The Editing Process: The First Read

It’s CampNaNoWriMo! And during this camp session I am working on editing one of my Middle Grade novels, so today, and in the coming weeks I will be talking about the steps I will be using to go through the editing process for this novel.

To start the editing process, as so many will tell you, it is important to have some distance from your novel. You have to be in a place where your story is not so familiar to you that you will gloss over sections or ideas without a critical eye. The writing brain and editing brain are different, and the editor brain works best when it has some distance from the novel you wrote, giving you an opportunity to look at your story with less bias and thus be able to pull out the good from the first draft and get rid of the bad.

Once you’ve been away from your novel for a bit, it can be difficult to start at chapter one and comb through the chapter when the whole of the story is no longer in mind, this is where the first read comes in.

The first read is what it sounds like. It is the first read trough the entire novel you do to start the editing process. For me, that first read is literally a rapid read through of the novel to get a sense for how it reads not to a writer or editor, but a reader. It will be pretty obvious where some things do not work, where the tone shifts too quickly, where the pacing is off, where the characters are inconsistent, and where the world gets lost, among other problems.

Tempted though you may be, try not to write anything down during the first read. Just immerse yourself in the story, feel the world you’ve created, and live the story as you created it. It can be hard to read what you’ve written, but unless you subject yourself to reading that first draft in all its first draft glory, you won’t have a strong sense of all that ought to happen during the revision and editing processes.

While you’re reading it might be discouraging to see errors as small as spelling mistakes or places where you used the wrong “there”, or mistakes as large creating a plot-hole that the whole conflict hinges on, but do not despair. You are reading a first draft. First drafts are notoriously messy. They are not polished works; they are chicken scratchings with a vague story in mind.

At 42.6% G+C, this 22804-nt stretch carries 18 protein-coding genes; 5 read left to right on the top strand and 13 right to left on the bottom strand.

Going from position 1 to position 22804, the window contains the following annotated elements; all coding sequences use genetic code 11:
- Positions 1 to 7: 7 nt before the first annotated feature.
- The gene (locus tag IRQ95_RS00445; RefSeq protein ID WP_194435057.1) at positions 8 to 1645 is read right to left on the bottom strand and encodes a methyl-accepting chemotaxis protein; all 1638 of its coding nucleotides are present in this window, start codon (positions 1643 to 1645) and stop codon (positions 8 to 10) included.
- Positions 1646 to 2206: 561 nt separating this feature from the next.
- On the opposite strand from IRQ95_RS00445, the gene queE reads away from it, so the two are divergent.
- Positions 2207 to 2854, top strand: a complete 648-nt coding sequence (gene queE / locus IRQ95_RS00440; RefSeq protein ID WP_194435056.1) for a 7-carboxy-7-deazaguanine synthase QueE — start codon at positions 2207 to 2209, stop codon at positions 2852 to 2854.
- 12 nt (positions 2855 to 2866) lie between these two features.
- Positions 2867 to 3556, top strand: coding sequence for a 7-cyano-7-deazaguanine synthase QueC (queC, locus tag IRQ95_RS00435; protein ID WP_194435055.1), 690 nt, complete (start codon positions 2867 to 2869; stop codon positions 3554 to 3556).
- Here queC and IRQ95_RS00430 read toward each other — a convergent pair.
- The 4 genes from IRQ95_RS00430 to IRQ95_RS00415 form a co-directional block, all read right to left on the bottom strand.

But what often happens is our writer brain tells us the first draft is better than it is, and if we believe her, we might miss some of the obvious mistakes that the editor brain is itching to fix. In order to get a clear picture of the manuscript you have to work with, you must remove those writer-coloured glasses to see your first draft as it is—as it would be to readers to truly understand the reality of a first draft and the beauty of the process ahead.

The first read is just the beginning of the editing process, but it is an essential first step into the world of revision.

Do you begin your editing process with a first read? Do you have another method? How do you begin the editing process?

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2 thoughts on “The Editing Process: The First Read

  1. Trying to read that first draft (after a cool off period) with reader eyes is a very good idea. Not the writer or the edit in the seat during that read through. I’m going to see how it works for my short pieces, eg articles and blog posts.

    – Read it as a new reader to your piece
    – Read it as the writer
    – Read it as an editor

    Excellent steps, Chiante.

    Liked by 1 person

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